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Help us reach our $401,000 goal by 12/31 so we can start 2015 strong defending them.

The national parks are yours.

Make your year-end, tax-deductible contribution to protect them today!

YOU can help protect your national parks!

Help us reach our $401,000 goal by 12/31 so we can start 2015 strong defending them.

The national parks are yours.

Make your year-end, tax-deductible contribution to protect them today!

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Photo: National Park Service

Amistad National Recreation Area

Near Del Rio, on the border with Mexico, Amistad National Recreation Area showcases a large water reservoir famous for fishing, swimming, and water-skiing. Created under the provisions of the Water Treaty of 1944 between the United States and the Republic of Mexico, the reservoir straddles the international boundary on the Rio Grande.  The construction of the dam was completed in 1968, and the reservoir began to fill in 1969.  Amistad’s 28 mid-channel buoys, maintained by the International Boundary and Water Commission, are located on the Rio Grande arm of Amistad Reservoir and visually mark the boundary between the United States and Mexico.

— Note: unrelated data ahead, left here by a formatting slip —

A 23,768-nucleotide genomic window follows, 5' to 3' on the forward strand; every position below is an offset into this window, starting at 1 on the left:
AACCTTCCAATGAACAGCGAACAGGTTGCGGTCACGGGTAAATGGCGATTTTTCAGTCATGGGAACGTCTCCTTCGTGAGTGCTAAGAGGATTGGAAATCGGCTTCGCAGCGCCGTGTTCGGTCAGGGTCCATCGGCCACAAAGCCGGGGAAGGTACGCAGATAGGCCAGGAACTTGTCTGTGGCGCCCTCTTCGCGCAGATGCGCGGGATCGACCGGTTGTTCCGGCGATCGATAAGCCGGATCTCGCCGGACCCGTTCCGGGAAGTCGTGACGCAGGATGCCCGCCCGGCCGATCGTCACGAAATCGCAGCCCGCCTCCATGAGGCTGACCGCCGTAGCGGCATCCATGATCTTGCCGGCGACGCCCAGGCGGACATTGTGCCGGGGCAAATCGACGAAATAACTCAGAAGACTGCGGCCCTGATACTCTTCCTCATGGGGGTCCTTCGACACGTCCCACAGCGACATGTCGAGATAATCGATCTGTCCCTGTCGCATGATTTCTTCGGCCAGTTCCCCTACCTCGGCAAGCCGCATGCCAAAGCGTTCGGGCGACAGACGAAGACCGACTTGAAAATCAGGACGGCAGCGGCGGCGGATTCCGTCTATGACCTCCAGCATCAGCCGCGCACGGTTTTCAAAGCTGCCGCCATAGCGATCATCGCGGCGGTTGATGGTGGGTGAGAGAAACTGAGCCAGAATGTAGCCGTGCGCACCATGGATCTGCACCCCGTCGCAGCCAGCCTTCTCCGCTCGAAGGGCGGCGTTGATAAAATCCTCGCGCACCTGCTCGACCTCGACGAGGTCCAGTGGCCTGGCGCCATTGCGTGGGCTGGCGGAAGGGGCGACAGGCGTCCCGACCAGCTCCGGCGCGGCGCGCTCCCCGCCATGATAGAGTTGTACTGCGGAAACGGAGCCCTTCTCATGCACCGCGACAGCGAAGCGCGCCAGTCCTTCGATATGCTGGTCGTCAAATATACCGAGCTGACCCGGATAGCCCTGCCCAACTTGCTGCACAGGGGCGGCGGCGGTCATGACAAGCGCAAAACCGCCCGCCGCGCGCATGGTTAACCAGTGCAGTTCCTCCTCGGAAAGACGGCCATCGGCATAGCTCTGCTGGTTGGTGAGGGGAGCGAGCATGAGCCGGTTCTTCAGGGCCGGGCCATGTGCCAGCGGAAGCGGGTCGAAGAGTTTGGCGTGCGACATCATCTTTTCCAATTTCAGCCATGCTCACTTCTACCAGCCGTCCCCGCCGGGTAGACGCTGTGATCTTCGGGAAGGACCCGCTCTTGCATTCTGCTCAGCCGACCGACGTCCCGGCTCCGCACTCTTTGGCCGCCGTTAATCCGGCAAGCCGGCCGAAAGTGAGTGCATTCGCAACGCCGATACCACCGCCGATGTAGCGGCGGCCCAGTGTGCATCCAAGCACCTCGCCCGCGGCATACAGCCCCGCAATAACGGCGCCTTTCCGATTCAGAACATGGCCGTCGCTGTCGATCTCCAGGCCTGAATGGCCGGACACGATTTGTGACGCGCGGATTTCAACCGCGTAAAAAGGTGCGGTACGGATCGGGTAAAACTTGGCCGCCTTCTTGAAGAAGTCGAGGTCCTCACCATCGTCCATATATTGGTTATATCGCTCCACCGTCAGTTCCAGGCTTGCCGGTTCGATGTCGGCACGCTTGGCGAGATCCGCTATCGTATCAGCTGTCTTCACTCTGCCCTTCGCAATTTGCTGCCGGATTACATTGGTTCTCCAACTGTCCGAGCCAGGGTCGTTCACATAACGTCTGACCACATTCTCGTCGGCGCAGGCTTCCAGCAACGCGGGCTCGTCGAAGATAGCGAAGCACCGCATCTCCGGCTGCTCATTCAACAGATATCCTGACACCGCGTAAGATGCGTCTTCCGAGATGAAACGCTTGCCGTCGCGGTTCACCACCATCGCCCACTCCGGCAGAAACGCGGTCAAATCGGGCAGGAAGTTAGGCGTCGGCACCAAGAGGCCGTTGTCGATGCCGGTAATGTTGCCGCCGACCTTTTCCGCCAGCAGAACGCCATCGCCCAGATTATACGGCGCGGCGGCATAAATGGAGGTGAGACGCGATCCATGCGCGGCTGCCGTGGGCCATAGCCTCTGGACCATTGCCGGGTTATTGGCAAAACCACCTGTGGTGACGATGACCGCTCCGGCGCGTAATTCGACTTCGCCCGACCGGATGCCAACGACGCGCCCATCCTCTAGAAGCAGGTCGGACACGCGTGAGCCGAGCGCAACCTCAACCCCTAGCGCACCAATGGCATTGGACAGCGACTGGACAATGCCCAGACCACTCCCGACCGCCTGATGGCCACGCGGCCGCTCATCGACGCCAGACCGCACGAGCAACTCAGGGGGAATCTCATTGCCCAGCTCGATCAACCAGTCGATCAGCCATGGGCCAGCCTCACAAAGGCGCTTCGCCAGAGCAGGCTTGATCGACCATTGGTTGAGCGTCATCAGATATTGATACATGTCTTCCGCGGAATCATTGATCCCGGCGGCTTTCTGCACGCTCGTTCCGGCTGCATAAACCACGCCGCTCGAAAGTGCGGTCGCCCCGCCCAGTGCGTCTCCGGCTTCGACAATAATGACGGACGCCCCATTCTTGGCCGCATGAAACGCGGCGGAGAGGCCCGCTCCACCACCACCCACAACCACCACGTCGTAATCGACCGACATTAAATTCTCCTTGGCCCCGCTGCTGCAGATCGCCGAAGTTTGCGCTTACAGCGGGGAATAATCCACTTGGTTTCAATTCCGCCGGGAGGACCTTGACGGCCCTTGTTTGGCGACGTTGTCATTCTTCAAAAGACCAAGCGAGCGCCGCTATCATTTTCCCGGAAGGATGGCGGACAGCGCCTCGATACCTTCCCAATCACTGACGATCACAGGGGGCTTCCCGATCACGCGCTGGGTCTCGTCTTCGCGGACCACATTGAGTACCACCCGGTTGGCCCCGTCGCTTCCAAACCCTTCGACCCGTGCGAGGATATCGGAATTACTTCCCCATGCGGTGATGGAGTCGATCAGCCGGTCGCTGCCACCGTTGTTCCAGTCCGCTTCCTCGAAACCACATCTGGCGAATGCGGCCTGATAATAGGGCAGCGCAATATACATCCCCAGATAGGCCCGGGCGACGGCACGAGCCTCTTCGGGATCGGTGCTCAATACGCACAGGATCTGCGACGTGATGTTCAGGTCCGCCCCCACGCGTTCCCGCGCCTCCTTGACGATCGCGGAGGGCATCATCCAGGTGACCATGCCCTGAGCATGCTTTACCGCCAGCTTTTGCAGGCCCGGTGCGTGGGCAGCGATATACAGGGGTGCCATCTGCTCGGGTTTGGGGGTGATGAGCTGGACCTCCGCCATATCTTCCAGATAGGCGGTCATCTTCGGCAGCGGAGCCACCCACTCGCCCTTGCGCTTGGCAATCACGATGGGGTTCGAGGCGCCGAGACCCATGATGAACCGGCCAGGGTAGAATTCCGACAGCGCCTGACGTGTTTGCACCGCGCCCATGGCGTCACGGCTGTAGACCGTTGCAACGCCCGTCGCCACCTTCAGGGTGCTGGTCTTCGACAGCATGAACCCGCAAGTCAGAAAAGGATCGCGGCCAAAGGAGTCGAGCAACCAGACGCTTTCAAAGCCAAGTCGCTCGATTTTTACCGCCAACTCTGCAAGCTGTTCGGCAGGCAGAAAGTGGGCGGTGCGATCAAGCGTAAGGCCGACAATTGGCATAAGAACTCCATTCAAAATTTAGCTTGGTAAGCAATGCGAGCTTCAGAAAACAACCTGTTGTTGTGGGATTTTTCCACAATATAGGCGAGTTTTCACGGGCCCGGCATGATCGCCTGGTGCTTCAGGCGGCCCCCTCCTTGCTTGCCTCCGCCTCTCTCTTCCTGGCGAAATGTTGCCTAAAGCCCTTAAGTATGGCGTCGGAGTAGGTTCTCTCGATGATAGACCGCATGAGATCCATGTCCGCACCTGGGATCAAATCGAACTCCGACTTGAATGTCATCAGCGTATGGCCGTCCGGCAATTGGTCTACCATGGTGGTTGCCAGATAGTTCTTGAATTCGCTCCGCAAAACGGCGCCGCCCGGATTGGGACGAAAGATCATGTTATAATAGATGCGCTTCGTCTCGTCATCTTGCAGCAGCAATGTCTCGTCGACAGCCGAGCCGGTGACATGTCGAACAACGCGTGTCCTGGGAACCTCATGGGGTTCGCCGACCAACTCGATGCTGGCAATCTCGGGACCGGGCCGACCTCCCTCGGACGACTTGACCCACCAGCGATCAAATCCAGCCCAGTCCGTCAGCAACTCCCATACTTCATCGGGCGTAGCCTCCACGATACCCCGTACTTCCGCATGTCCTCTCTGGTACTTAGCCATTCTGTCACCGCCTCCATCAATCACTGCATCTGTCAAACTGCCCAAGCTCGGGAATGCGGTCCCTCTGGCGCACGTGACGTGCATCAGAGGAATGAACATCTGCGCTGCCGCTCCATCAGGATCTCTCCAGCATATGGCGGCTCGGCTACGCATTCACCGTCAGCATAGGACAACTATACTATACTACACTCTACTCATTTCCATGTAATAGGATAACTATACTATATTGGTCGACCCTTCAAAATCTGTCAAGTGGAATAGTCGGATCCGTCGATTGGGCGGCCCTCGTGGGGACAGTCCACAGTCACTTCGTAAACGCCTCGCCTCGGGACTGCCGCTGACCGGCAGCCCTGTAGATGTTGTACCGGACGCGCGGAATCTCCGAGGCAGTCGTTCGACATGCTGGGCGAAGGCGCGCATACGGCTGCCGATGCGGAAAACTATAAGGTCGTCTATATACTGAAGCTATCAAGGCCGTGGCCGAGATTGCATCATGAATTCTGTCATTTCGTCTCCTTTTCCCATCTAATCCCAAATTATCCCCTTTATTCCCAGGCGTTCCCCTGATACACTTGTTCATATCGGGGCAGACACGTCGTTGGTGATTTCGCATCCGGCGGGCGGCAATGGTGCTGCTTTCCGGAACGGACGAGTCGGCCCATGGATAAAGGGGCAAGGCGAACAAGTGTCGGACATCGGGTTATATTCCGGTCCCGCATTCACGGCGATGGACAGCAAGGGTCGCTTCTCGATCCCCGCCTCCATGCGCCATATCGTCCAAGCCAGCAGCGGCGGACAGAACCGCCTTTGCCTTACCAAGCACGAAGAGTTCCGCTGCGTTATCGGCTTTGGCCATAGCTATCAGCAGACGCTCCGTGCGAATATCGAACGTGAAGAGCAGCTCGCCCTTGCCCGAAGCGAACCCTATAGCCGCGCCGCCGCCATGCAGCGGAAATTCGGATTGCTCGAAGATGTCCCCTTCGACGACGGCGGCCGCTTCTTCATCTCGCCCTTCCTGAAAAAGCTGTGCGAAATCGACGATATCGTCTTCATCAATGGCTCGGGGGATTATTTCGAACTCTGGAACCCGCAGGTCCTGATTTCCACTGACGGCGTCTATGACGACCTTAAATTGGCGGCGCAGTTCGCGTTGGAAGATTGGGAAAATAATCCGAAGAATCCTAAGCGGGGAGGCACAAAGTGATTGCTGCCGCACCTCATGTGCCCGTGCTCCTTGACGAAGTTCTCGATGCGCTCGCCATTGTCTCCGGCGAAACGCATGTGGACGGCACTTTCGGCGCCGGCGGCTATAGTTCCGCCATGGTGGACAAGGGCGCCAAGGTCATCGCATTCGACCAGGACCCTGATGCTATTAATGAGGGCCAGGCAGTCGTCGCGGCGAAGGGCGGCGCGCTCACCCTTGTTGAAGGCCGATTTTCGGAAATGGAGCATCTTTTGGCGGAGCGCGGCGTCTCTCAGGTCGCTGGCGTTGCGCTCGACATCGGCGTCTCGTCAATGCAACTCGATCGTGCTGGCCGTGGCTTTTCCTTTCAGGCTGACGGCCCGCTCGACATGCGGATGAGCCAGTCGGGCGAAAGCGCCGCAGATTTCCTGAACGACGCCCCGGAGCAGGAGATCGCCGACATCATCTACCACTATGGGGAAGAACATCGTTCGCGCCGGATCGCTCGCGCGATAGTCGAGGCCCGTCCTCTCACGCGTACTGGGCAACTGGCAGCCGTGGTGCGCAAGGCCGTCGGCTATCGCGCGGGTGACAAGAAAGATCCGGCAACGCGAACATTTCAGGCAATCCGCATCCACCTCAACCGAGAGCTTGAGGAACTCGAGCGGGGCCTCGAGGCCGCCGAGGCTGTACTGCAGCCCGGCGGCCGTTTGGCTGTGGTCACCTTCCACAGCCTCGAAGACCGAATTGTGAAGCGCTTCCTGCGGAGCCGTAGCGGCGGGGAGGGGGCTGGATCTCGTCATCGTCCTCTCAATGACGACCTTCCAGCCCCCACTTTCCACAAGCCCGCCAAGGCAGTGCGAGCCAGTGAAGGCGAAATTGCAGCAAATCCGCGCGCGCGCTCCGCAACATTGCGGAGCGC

Amistad National Recreation Area offers a variety of fun things to do, including fishing by boat or from shore, swimming, scuba diving, backcountry camping by boat along the Pecos and Devils River, front-country camping in four developed campgrounds, archery-only bow hunting for white-tailed deer, javelina, and turkey, picnicking, bird watching, canoeing, kayaking, and hiking.

Amistad Reservoir is renowned as one of the outstanding largemouth black bass fishing reservoirs in the United States, and hosts more than 180 bass tournaments a year.  The larger tournaments involve more than 250 boats, and several of these are filmed and broadcast nationwide on the ESPN Sport channel.  The Del Rio Chamber of Commerce actively recruits more large bass tournaments each year to Amistad Reservoir.

If You Go

Surrounded mostly by private ranchland, the majority of Amistad National Recreation Area and its 540 miles of shoreline (on the U.S. side of the border) are accessible to the public only by boat. 

amis.jpg

Threats

Like most of the parks of the National Park System, the national parks of Texas face serious challenges as we move toward the National Park Centennial Year of 2016.  These include the need to acquire adjoining, threatened lands, air and water pollution, under-funding and under-staffing, inappropriate use of off-road vehicles, and the challenges of Texas’s location on an international border. 

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